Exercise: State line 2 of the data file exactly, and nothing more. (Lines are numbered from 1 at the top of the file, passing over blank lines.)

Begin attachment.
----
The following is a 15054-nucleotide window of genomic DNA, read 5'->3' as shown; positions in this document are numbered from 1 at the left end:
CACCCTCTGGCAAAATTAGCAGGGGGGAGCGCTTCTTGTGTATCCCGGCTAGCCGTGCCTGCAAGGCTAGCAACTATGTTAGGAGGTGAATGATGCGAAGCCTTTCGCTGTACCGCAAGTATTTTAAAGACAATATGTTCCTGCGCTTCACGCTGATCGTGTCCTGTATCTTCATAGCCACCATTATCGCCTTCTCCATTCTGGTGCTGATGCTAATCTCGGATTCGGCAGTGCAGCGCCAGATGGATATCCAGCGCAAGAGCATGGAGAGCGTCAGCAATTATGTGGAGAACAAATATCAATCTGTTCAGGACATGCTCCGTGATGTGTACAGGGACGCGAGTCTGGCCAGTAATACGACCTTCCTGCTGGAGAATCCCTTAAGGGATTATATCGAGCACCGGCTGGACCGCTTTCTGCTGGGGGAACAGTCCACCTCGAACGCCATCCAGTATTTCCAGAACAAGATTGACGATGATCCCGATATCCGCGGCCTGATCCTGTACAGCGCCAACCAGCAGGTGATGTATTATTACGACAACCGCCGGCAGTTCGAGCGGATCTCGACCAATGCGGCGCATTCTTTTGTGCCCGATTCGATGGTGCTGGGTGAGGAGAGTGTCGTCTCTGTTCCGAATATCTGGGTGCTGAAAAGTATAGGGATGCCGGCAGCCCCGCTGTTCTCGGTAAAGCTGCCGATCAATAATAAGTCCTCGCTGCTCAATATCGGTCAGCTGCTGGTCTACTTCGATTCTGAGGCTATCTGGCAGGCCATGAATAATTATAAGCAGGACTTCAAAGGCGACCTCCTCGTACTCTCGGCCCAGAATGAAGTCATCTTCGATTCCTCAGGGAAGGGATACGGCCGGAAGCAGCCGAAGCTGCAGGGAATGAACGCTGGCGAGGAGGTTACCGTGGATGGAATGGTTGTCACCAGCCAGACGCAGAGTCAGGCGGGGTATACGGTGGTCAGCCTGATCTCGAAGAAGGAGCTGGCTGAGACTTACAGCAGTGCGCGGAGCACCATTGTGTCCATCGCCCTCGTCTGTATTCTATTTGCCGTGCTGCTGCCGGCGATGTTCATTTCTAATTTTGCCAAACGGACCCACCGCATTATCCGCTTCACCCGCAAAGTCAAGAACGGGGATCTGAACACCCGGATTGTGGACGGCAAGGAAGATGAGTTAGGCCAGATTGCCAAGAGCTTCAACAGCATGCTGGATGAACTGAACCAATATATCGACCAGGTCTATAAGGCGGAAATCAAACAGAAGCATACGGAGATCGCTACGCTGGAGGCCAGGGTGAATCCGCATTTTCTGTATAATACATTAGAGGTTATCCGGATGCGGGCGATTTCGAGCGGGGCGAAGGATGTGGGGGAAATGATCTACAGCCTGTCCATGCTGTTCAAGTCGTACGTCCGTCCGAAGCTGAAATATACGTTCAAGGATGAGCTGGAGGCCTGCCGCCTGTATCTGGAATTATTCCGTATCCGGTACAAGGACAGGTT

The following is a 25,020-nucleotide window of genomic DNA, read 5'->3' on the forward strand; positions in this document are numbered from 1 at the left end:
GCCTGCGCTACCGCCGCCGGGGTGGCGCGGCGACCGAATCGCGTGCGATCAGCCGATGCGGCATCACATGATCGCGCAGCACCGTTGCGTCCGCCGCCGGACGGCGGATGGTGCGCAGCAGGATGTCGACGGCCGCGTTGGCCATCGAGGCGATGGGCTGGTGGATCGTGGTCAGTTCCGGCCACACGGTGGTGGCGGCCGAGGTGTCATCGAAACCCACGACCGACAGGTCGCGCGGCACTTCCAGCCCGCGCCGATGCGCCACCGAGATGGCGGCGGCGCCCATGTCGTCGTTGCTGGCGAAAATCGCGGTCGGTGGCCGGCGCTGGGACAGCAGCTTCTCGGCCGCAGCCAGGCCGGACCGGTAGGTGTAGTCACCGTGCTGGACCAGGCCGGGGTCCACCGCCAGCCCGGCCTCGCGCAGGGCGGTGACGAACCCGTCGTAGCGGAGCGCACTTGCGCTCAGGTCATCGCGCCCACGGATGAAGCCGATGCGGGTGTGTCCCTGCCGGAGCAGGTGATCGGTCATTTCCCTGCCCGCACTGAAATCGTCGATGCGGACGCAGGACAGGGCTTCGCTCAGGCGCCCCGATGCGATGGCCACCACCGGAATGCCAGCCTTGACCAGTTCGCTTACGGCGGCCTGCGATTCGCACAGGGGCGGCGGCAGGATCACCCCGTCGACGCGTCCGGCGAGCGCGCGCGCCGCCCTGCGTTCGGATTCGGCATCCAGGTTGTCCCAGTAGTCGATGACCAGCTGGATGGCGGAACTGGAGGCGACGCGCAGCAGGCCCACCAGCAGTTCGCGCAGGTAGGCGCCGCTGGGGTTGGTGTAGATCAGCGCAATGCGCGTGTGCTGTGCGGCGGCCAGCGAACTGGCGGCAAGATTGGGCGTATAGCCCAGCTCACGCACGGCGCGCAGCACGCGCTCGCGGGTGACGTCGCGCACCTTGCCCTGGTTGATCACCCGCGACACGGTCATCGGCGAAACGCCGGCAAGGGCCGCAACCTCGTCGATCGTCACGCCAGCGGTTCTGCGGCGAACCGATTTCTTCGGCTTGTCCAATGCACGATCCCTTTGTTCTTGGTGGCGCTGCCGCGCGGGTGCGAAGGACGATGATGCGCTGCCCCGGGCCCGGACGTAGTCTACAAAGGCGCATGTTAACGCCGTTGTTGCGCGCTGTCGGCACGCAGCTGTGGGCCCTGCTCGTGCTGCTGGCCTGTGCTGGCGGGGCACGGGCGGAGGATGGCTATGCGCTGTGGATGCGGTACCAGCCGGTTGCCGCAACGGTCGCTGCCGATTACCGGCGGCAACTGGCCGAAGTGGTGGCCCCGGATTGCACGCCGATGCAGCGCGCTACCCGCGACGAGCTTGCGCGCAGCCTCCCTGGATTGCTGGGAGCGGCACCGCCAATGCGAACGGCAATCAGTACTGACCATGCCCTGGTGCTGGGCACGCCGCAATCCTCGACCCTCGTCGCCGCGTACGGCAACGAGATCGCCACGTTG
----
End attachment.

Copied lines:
CACCCTCTGGCAAAATTAGCAGGGGGGAGCGCTTCTTGTGTATCCCGGCTAGCCGTGCCTGCAAGGCTAGCAACTATGTTAGGAGGTGAATGATGCGAAGCCTTTCGCTGTACCGCAAGTATTTTAAAGACAATATGTTCCTGCGCTTCACGCTGATCGTGTCCTGTATCTTCATAGCCACCATTATCGCCTTCTCCATTCTGGTGCTGATGCTAATCTCGGATTCGGCAGTGCAGCGCCAGATGGATATCCAGCGCAAGAGCATGGAGAGCGTCAGCAATTATGTGGAGAACAAATATCAATCTGTTCAGGACATGCTCCGTGATGTGTACAGGGACGCGAGTCTGGCCAGTAATACGACCTTCCTGCTGGAGAATCCCTTAAGGGATTATATCGAGCACCGGCTGGACCGCTTTCTGCTGGGGGAACAGTCCACCTCGAACGCCATCCAGTATTTCCAGAACAAGATTGACGATGATCCCGATATCCGCGGCCTGATCCTGTACAGCGCCAACCAGCAGGTGATGTATTATTACGACAACCGCCGGCAGTTCGAGCGGATCTCGACCAATGCGGCGCATTCTTTTGTGCCCGATTCGATGGTGCTGGGTGAGGAGAGTGTCGTCTCTGTTCCGAATATCTGGGTGCTGAAAAGTATAGGGATGCCGGCAGCCCCGCTGTTCTCGGTAAAGCTGCCGATCAATAATAAGTCCTCGCTGCTCAATATCGGTCAGCTGCTGGTCTACTTCGATTCTGAGGCTATCTGGCAGGCCATGAATAATTATAAGCAGGACTTCAAAGGCGACCTCCTCGTACTCTCGGCCCAGAATGAAGTCATCTTCGATTCCTCAGGGAAGGGATACGGCCGGAAGCAGCCGAAGCTGCAGGGAATGAACGCTGGCGAGGAGGTTACCGTGGATGGAATGGTTGTCACCAGCCAGACGCAGAGTCAGGCGGGGTATACGGTGGTCAGCCTGATCTCGAAGAAGGAGCTGGCTGAGACTTACAGCAGTGCGCGGAGCACCATTGTGTCCATCGCCCTCGTCTGTATTCTATTTGCCGTGCTGCTGCCGGCGATGTTCATTTCTAATTTTGCCAAACGGACCCACCGCATTATCCGCTTCACCCGCAAAGTCAAGAACGGGGATCTGAACACCCGGATTGTGGACGGCAAGGAAGATGAGTTAGGCCAGATTGCCAAGAGCTTCAACAGCATGCTGGATGAACTGAACCAATATATCGACCAGGTCTATAAGGCGGAAATCAAACAGAAGCATACGGAGATCGCTACGCTGGAGGCCAGGGTGAATCCGCATTTTCTGTATAATACATTAGAGGTTATCCGGATGCGGGCGATTTCGAGCGGGGCGAAGGATGTGGGGGAAATGATCTACAGCCTGTCCATGCTGTTCAAGTCGTACGTCCGTCCGAAGCTGAAATATACGTTCAAGGATGAGCTGGAGGCCTGCCGCCTGTATCTGGAATTATTCCGTATCCGGTACAAGGACAGGTT